Like in the past, contemporary cannabis continues to be used to satisfy a variety of needs. Ascetics, those who have given up worldly possessions and pleasures, use cannabis to diminish hedonistic desires, to open their minds, and to meditate. Some Indians use cannabis to celebrate during religious festivals such as Holi. Some use cannabis to relax after a long day at work. Others simply enjoy the sensation of being high. And often, the way these people choose to consume marijuana is by drinking bhang.
Bhang is a drink made with spices, nuts, rose water, yogurt or milk, and cannabis leaves, stems, and seeds. It is considered the least potent of the three traditional cannabis preparations, the other two being ganja (the dried flowering tops of cannabis plants rich in THC) and charas (resin). Basically, bhang is an edible, but it has been around in India for ages and is so much more than a milkshake with a kick.
Bhang has a rich cultural history. Before going in to battle, Indian warriors drank bhang to strengthen their resolve, newlyweds to get in the mood, the religious to strengthen their prayers. For example, it is accepted that Shiva takes bhang, and so some believe that drinking bhang is a way to get closer to achieving oneness with the Hindu god.
Despite India’s cannabis laws, bhang is pretty much legal for a couple of reasons
Because bhang is traditionally made with cannabis leaves, seeds, and stems, it technically doesn’t meet the definition of illegal cannabis. Additionally, since it has such cultural significance in India, the anti-cannabis laws are often overlooked, especially around Holi. In fact, bhang is so enmeshed in Indian culture, the government has licensed several shops to sell the edible. During certain holidays, especially Holi, unlicensed food shops and bakeries sell bhang as well without government interference.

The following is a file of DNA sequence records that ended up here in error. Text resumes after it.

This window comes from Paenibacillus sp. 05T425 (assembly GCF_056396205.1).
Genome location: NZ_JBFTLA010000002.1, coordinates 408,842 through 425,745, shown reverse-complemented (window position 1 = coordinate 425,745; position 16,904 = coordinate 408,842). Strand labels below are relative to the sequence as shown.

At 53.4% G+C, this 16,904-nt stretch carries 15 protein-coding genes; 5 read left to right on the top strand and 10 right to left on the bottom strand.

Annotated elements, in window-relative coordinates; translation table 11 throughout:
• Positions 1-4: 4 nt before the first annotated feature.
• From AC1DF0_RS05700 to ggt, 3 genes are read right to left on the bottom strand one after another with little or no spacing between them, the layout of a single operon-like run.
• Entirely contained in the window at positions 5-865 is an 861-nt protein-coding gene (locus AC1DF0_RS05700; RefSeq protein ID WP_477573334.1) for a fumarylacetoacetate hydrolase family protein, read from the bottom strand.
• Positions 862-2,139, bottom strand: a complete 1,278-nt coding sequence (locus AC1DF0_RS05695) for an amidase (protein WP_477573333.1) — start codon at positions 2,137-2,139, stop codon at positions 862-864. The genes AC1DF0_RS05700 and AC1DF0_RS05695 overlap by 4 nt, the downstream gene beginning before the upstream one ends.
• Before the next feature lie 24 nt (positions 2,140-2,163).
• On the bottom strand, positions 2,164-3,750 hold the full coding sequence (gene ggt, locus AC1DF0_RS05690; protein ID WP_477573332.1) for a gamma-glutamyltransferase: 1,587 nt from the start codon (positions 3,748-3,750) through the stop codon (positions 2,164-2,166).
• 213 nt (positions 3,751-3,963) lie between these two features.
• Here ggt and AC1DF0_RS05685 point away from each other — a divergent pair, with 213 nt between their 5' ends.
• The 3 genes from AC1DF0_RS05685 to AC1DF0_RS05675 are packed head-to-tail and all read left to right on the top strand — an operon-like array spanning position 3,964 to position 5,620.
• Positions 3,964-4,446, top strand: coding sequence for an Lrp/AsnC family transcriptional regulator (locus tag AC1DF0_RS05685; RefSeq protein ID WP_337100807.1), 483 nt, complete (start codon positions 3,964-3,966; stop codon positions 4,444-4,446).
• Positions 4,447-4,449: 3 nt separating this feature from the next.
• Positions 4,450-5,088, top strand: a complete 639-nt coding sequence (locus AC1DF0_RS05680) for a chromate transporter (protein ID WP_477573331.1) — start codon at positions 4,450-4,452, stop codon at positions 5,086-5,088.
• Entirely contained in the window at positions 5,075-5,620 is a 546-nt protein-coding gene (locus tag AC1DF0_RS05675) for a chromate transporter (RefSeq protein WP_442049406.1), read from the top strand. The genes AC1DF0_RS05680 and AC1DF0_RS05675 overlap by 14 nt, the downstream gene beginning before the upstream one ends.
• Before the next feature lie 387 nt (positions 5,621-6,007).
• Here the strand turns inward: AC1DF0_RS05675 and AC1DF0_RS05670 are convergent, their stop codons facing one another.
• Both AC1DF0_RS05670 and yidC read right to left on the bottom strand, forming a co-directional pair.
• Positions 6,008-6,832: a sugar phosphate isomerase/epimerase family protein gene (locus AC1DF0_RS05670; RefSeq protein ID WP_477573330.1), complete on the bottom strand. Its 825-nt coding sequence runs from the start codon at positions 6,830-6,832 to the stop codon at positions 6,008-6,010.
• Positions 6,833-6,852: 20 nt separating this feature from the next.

Bhang is a staple of the Holi festival, a celebration of the annihilation of the demon, Holika. Holi is celebrated the day after the full moon in March every year, and in 2018, it will be celebrated on March 2. People celebrate the holiday, also known as the “Festival of Colors,” by attacking each other with colored powder and colored water, dancing beneath water sprinklers, partying, and consuming bhang, which in addition to the aforementioned spiritual reasons, gets people in the mood to have fun.
Bhang is also commonly consumed during Shivatri, the holiday devoted to Shiva. Devotees of Shiva believe that worshipping him during this holiday pleases the deity more than anything else, and that doing so will absolve them of the sins of their pasts and give them salvation (liberation from reincarnation). Given the significance of bhang to Shiva’s lore, it is no wonder that consuming the drink during this holiday is common practice for any Hindu devoted to the cannabis loving god.
Not surprisingly bhang has been used for medicinal purposes in addition to spiritual and recreational ones
Bhang has been credited with alleviating insomnia, depression, skin conditions, wounds, nervous disorders, fever, arthritis, sunstroke, nausea, dysentery, indigestion, and rigid muscles. However, bhang should be taken carefully and in moderation; as an edible, it can leave the consumer with an extremely intense and uncomfortable high if consumed too quickly or taken on an empty stomach.